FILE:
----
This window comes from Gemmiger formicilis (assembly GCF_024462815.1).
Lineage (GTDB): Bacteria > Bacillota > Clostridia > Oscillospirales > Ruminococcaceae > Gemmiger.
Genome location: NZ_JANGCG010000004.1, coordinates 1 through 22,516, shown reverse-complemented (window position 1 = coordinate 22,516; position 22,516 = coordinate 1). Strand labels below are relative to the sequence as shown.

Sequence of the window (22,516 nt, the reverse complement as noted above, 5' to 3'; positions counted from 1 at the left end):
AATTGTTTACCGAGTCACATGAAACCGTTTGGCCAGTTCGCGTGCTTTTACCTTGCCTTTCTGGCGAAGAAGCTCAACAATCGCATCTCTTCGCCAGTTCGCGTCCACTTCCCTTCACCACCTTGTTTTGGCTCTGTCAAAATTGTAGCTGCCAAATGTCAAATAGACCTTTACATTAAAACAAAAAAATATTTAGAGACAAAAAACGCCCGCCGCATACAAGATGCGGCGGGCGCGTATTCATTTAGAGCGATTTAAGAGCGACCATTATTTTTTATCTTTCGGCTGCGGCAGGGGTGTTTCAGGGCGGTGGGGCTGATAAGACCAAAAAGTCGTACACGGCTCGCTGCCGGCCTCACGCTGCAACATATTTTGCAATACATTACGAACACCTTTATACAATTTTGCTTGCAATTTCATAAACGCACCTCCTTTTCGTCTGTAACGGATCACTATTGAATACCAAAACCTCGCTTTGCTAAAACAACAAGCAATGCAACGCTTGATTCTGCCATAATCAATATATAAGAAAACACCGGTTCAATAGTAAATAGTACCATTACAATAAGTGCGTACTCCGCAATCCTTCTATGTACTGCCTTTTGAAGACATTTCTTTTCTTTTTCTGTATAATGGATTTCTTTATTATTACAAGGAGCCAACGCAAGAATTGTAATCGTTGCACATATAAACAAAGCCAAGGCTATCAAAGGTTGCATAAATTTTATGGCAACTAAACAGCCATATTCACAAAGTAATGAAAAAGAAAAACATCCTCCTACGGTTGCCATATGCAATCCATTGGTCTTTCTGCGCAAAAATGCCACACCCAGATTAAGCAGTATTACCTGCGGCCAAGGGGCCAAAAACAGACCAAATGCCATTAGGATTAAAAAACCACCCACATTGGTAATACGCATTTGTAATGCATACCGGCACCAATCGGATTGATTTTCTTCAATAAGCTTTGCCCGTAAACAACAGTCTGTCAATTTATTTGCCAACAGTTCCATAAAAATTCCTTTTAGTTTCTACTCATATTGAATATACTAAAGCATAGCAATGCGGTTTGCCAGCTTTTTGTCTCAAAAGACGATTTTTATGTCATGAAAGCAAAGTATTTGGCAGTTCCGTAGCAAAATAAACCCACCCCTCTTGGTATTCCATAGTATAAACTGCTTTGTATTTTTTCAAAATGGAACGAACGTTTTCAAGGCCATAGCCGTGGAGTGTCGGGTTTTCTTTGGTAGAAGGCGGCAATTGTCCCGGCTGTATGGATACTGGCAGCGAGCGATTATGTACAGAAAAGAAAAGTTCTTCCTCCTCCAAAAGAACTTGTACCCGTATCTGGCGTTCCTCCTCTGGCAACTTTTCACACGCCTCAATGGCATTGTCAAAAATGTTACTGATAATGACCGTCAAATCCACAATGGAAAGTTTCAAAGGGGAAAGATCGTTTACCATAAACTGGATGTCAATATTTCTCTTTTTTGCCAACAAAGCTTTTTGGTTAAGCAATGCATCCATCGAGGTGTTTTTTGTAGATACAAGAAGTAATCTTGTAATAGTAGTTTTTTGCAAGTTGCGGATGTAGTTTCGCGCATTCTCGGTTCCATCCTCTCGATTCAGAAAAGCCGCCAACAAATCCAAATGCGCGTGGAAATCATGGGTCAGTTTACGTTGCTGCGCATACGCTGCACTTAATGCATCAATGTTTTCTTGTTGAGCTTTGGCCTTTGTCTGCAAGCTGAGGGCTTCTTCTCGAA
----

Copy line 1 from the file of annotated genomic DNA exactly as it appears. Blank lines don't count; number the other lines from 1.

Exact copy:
This window comes from Gemmiger formicilis (assembly GCF_024462815.1).